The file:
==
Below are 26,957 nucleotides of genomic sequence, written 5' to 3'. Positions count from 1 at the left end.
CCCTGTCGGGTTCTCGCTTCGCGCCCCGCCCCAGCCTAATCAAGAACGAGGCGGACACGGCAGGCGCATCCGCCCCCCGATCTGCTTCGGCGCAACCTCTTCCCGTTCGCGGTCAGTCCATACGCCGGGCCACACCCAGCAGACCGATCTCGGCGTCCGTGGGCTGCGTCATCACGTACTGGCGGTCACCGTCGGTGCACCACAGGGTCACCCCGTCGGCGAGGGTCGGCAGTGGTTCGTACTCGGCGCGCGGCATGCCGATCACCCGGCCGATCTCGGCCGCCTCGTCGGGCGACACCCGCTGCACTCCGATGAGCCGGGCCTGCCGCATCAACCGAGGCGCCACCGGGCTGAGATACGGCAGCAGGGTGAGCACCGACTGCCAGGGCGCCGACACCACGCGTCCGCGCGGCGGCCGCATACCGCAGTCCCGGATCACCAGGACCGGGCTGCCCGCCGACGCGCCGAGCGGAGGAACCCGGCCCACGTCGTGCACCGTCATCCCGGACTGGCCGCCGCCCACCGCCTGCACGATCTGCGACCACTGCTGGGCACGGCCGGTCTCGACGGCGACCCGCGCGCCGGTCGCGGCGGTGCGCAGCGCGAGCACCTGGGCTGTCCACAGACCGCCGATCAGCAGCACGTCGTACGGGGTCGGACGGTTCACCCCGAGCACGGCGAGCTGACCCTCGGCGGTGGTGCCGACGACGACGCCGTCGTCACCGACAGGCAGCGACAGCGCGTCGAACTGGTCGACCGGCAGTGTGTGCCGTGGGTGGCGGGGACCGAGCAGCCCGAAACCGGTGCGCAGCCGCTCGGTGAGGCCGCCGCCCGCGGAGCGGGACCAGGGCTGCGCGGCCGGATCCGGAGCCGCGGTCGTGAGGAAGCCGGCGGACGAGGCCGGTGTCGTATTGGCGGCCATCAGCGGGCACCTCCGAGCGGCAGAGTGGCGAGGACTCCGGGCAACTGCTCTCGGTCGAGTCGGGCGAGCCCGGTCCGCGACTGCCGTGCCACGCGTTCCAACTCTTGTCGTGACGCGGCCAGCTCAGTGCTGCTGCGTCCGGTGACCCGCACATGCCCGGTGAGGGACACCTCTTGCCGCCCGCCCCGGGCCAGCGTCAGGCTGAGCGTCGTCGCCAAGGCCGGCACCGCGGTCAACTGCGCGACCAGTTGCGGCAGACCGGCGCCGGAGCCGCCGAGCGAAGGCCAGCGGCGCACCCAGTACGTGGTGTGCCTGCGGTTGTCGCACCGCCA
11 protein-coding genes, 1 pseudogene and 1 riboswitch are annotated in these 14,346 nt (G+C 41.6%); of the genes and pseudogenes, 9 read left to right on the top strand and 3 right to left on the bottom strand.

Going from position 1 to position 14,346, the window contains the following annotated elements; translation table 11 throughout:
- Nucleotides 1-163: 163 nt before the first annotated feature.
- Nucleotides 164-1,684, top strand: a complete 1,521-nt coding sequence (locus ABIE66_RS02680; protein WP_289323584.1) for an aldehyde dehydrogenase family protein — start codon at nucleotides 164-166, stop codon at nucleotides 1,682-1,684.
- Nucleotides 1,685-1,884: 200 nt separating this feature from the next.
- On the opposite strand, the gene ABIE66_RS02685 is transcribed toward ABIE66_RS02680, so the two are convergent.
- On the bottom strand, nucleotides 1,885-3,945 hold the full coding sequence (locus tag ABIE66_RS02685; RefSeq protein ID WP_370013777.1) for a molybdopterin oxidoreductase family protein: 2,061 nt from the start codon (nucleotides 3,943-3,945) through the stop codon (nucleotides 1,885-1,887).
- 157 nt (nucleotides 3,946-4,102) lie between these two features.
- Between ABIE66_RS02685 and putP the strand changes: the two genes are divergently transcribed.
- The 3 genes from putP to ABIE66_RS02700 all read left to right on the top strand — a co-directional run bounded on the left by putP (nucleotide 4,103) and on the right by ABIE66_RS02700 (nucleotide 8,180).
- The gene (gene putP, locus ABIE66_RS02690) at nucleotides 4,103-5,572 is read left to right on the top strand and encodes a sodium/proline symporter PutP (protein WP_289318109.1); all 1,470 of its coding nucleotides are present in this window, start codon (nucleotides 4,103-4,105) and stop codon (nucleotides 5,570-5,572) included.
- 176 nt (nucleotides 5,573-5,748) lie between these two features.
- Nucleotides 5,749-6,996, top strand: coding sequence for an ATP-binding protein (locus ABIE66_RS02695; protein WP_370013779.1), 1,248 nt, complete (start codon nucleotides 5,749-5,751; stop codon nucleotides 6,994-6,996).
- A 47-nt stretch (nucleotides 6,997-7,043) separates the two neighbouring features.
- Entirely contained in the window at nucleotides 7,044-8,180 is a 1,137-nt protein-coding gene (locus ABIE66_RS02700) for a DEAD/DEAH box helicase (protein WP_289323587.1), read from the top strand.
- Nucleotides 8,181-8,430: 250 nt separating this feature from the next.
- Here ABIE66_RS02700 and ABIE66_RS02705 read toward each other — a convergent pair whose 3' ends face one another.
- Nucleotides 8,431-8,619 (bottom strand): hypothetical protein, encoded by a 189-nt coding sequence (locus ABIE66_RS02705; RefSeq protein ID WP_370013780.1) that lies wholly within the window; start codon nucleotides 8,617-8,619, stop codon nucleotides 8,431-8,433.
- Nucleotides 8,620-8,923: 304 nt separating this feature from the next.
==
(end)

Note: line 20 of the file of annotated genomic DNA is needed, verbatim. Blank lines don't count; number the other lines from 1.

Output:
- Nucleotides 8,431-8,619 (bottom strand): hypothetical protein, encoded by a 189-nt coding sequence (locus ABIE66_RS02705; RefSeq protein ID WP_370013780.1) that lies wholly within the window; start codon nucleotides 8,617-8,619, stop codon nucleotides 8,431-8,433.